Here on this prayerdiary I want to talk about all the praying that’s going on for the situation. People are praying and I trust you who read this blog are doing so as well.
That’s the first thing I want to say. The second is that as Christians we are called to feed the poor… what you do to one of these, you do unto me. That’s what Jesus tells, and whenever I need a refresher, which I do, I read Matthew 25. It’s all there.
Finally, what about the law? Jesus told the man who asked him which law to follow in order to gain eternal life, "'Love the Lord your God with all your heart and with all your soul and with all your strength and with all your mind'; and, 'Love your neighbor as yourself.'" (Luke 10:27). You can find a similar response in Matthew 22:37.
That sums up Jesus’ entire message. Just a few phrases, with a chapter or two thrown in for amplification and clarification.
Here are this morning’s gratitudes:
I’m grateful I had the freedom to nurse my two children.
I’m grateful that I am sooooo angry that nursing children are being taken (grabbed) from their mother’s breast at our Mexican border.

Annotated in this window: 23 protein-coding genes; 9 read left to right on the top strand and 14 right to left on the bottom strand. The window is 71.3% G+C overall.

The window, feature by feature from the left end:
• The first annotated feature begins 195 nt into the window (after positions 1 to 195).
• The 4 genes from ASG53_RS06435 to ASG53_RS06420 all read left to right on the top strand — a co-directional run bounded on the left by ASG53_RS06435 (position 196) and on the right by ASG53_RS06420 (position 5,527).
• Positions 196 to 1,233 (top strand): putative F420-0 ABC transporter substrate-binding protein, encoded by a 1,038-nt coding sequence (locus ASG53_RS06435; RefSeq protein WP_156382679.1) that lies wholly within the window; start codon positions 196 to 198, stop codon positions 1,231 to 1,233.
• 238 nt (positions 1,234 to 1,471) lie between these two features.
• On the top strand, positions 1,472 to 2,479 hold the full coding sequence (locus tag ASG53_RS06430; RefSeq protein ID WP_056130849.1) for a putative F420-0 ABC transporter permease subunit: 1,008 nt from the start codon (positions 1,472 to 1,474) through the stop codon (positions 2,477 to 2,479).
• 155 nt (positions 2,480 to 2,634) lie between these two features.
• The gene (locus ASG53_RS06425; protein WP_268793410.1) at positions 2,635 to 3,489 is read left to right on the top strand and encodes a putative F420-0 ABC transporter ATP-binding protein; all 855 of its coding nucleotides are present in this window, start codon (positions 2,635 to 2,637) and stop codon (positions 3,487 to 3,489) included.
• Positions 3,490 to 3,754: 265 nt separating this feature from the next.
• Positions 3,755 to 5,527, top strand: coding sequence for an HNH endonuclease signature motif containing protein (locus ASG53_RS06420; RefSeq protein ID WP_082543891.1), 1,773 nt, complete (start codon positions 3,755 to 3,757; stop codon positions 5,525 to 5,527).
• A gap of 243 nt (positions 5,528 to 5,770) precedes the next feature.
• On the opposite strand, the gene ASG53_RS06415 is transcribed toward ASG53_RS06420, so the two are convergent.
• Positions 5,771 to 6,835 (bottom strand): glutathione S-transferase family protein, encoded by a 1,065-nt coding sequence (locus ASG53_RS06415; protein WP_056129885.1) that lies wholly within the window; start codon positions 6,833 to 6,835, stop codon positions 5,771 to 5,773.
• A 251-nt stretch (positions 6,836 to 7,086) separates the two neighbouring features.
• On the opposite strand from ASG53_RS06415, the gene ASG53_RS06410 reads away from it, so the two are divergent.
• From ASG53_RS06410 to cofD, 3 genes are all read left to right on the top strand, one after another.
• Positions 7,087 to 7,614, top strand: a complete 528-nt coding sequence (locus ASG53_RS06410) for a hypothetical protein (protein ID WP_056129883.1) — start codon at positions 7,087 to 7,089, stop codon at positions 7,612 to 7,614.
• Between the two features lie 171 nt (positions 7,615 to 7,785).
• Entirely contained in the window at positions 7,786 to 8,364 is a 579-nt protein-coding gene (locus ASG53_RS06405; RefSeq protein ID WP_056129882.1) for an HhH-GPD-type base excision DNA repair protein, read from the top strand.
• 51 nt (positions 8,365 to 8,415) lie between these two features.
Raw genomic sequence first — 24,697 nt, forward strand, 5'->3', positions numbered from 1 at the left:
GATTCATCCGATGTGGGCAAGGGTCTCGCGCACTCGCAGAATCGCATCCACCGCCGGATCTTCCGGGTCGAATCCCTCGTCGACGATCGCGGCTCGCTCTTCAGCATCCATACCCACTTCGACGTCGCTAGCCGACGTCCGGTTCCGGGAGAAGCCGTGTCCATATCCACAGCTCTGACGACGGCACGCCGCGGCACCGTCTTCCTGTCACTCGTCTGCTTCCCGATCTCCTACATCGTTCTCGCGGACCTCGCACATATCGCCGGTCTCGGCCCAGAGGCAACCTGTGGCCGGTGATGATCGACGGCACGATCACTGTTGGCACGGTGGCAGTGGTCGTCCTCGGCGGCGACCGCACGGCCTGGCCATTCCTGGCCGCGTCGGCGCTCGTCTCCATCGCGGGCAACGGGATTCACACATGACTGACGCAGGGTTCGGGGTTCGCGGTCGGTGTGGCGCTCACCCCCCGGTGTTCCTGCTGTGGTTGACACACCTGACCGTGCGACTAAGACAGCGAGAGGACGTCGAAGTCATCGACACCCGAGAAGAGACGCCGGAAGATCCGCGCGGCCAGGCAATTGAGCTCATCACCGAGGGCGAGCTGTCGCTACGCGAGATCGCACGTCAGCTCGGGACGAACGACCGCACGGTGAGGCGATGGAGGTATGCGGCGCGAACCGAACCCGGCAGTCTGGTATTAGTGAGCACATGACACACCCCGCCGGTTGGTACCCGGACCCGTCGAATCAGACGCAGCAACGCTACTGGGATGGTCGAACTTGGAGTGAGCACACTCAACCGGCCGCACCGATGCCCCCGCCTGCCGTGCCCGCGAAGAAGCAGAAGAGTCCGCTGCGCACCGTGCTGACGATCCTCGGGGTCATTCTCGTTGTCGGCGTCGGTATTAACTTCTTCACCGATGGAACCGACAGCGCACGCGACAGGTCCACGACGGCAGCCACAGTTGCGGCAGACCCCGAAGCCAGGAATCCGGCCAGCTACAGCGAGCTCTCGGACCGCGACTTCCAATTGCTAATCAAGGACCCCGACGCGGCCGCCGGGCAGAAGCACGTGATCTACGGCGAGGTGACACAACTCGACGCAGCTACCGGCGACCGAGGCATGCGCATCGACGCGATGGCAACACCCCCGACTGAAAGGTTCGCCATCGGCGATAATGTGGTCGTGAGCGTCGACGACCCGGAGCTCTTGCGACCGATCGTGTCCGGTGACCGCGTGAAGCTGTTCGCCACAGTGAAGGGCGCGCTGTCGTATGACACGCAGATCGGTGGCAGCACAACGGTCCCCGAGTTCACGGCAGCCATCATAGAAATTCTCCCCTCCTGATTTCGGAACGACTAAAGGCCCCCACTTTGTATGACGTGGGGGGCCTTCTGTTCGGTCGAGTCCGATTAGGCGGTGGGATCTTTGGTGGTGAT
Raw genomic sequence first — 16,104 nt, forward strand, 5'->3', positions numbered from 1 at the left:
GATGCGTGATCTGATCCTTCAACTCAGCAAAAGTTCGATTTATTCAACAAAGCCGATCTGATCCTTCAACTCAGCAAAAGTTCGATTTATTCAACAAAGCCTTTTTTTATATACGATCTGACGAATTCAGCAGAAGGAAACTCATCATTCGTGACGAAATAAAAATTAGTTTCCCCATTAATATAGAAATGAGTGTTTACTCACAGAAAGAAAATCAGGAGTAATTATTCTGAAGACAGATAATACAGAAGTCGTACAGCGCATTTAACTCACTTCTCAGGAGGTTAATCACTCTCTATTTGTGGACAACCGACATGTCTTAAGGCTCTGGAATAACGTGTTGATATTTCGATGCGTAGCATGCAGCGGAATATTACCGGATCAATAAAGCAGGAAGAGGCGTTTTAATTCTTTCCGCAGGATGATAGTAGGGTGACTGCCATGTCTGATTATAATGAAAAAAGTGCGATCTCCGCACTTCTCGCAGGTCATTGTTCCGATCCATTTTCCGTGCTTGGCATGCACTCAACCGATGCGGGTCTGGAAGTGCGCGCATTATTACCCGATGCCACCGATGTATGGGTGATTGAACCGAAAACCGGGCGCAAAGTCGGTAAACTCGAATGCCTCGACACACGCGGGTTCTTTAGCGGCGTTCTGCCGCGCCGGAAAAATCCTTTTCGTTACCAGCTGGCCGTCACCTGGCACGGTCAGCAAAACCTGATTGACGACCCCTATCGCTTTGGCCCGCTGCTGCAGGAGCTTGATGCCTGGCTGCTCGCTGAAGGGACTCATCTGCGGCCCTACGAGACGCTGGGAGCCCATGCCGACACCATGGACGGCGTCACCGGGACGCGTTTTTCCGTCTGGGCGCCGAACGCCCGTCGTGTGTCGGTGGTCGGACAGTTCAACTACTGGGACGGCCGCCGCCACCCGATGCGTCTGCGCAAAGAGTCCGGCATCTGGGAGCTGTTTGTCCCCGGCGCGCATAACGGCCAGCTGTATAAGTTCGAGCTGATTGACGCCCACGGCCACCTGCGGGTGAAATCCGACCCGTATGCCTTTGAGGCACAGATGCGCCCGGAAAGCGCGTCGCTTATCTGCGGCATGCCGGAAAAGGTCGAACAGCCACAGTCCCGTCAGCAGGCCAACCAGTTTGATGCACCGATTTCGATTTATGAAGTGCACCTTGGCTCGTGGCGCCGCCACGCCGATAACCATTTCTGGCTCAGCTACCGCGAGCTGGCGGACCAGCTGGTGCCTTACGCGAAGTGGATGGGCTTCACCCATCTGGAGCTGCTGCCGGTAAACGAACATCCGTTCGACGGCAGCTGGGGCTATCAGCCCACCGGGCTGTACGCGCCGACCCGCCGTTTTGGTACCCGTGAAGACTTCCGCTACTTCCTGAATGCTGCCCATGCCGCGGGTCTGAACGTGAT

I can’t believe that my gratitude has to do with anger. As I’ve written before, every morning my husband and I start the day saying what we’re grateful for. Those ought to be positive, right? And they usually are because isn’t that the nature of gratitude? Isn’t that how we want to live?
But this is a totally new concept for me (and I’m sure I’m not alone), this separating nursing mothers and children. Separating is bad enough, but taking a baby from the breast? Child abuse is hardly a strong enough term. Is there any argument that says it’s not child abuse? I’m not saying abusive in some general, vague term. I’m using the full term: CHILD ABUSE.
Who are these people who physically carry out this child abuse? Border guards, men and women. I assume that more of them are men, because that’s the kind of job men have. A few may be women, but I can’t imagine any woman would grab a child from a mother’s breast. More likely the women border guards are probably in the detention centers comforting children and mothers.
I assume that these border guards are citizens of this democracy called the United States of America. How can these men and women stand by and be complicit in this child abuse? They need the job to support their families and they are powerless—the two go together; I get that. I also get that that is what German citizens said as they unwittingly participated in Hitler’s cult, which let to the Nazi state. And now, our the United States government, via the president, is requiring its citizens to participate in immoral and unethical acts against fellow human beings.
I’m angry but refuse to admit I’m powerless. I have to believe that I am a citizen of a democracy. I can speak out against this child abuse, but is there something more to do?